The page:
By: Malcolm Shields/Contributing Writer
For the eleventh consecutive year, the University will celebrate the life, vision, and poetry of one of Cuba’s greatest activist: Jose Marti.
The Jose Marti Celebration Breakfast will take place on Friday, Jan. 28 at the Wolfe University Center on the Biscayne Bay Campus.
Marti was born in Havana, Cuba in 1853. Throughout his life, he was an outspoken opponent of Spanish colonialism in Cuba. Marti would be exiled from his homeland to Spain after expressing his political views that were critical of the ruling Spanish colonists.
While in exile, his vision for an independent Cuba was intensified by seeing other Latin American countries receiving their independence. Marti began a movement for Cuban independence in 1892. In 1895, he would return to Cuba and would be killed fighting alongside other Cuban revolutionaries against the Spanish.
Jan Solomon, development officer in the Office of the Vice Provost at BBC, put into context the significance of Marti’s accomplishments in Cuban history as well as his importance to the Cuban American community here in South Florida.
“He is remembered as a great patriot for Cuba,” Solomon said. “He was a writer, a poet, a journalist and an activist for human rights and political rights.”
“He is just remembered as in a way [Americans] have Martin Luther King – Cubans have Jose Marti. He is a person to be remembered for freedom and he really represents freedom for the Cuban people.”
The festivities will begin at 8 a.m. at Panther Square. Cuban food and refreshments will be provided to those who attend the ceremony.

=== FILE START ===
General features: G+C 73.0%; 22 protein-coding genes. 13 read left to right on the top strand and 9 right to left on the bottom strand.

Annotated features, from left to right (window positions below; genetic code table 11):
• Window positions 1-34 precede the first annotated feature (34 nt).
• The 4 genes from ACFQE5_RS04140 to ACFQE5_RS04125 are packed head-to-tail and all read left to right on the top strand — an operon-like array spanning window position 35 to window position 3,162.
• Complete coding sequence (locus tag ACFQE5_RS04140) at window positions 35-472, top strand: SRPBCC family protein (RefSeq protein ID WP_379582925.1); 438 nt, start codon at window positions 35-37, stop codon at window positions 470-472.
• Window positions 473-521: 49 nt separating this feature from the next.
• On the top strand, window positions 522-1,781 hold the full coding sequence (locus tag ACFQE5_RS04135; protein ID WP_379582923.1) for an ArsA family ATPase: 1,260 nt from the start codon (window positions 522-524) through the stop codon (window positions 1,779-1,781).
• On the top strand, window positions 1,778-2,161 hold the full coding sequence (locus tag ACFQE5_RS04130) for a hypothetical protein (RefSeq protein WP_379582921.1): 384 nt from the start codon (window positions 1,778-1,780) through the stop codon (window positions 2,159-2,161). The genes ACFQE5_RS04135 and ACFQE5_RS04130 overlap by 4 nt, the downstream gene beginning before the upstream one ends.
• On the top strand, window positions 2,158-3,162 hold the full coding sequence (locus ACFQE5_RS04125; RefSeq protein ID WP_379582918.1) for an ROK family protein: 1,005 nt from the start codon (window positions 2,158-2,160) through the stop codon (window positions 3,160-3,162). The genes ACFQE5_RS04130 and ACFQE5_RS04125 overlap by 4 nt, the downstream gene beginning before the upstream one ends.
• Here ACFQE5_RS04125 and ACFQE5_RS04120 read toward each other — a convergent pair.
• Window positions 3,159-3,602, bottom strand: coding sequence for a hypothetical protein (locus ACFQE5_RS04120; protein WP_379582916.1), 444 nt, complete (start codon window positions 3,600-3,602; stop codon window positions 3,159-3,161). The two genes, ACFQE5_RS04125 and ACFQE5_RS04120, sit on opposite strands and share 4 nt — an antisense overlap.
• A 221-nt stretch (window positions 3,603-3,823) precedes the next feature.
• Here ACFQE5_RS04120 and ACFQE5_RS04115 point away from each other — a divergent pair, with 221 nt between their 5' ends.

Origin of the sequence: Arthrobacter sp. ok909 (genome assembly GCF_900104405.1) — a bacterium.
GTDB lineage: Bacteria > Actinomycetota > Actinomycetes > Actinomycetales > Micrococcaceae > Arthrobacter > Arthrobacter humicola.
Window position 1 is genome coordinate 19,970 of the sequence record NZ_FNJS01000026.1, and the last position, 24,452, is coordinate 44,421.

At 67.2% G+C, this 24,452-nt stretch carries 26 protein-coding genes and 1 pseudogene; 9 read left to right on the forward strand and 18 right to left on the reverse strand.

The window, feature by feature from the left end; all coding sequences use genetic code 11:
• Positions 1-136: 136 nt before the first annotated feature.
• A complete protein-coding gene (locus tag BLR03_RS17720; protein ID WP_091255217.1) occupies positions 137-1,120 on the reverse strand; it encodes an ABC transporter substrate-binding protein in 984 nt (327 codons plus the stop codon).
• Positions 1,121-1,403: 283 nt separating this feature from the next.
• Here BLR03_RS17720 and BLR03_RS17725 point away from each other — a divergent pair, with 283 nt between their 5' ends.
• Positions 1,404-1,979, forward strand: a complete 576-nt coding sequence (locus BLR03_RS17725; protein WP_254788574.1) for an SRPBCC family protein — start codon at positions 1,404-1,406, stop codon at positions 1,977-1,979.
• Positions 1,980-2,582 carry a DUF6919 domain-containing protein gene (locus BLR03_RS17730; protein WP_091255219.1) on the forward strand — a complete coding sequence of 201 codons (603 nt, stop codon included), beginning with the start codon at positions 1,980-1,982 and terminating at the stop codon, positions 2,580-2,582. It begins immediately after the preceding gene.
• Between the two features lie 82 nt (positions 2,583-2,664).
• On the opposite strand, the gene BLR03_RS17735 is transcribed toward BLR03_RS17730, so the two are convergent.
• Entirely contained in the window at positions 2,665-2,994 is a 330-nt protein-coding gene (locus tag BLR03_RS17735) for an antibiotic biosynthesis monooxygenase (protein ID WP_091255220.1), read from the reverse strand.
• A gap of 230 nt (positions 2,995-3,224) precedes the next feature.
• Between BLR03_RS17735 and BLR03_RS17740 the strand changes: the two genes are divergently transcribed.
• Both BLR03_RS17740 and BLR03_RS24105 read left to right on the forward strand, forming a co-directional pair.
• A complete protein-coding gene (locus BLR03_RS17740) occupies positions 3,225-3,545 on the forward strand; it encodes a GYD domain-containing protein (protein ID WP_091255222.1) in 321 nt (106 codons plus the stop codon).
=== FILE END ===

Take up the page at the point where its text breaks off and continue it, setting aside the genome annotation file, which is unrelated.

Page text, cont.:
After the meal, the ceremony will move into the Mary Ann Wolfe Theater where a musical performance by David Lawrence Upper Academy will be conducted in tribute to Marti.
The musical showcase will be performed completely in Spanish. The performance will be about thirty minutes long.
The event’s theme this year is focused on universal human rights and responsibilities. A panel consisting of former Cuban political prisoners Adolfo Fernandez Saiz, Pedro Pablo, Alvarez Ramos, and Omar Ruiz will speak about living under the harsh rule of communist Cuba.
“They will speak about the experience as well as … what Jose Marti means to them, what this day means to them and the importance of human rights,” Solomon said.
University professors Fernando Figueredo, Uva de Aragon, and Teresa Pointe will conduct the question and answers portion of the ceremony with the political prisoners.
“It will be a real learning experience for whoever is there,” Solomon said.
At the conclusion of the ceremony, three scholarships will be presented to three University students who were nominated to receive the Jose Marti Scholarship.
It is based on high academic achievement. Each scholarship awarded will be $500 to each recipient courtesy of the Jose Marti Scholarship Fund.
Applicants for the scholarship had to have a minimum 3.0 GPA and had to complete a one page essay explaining what are the main values to universal human rights and the definition of global citizenship. The event is free to the public.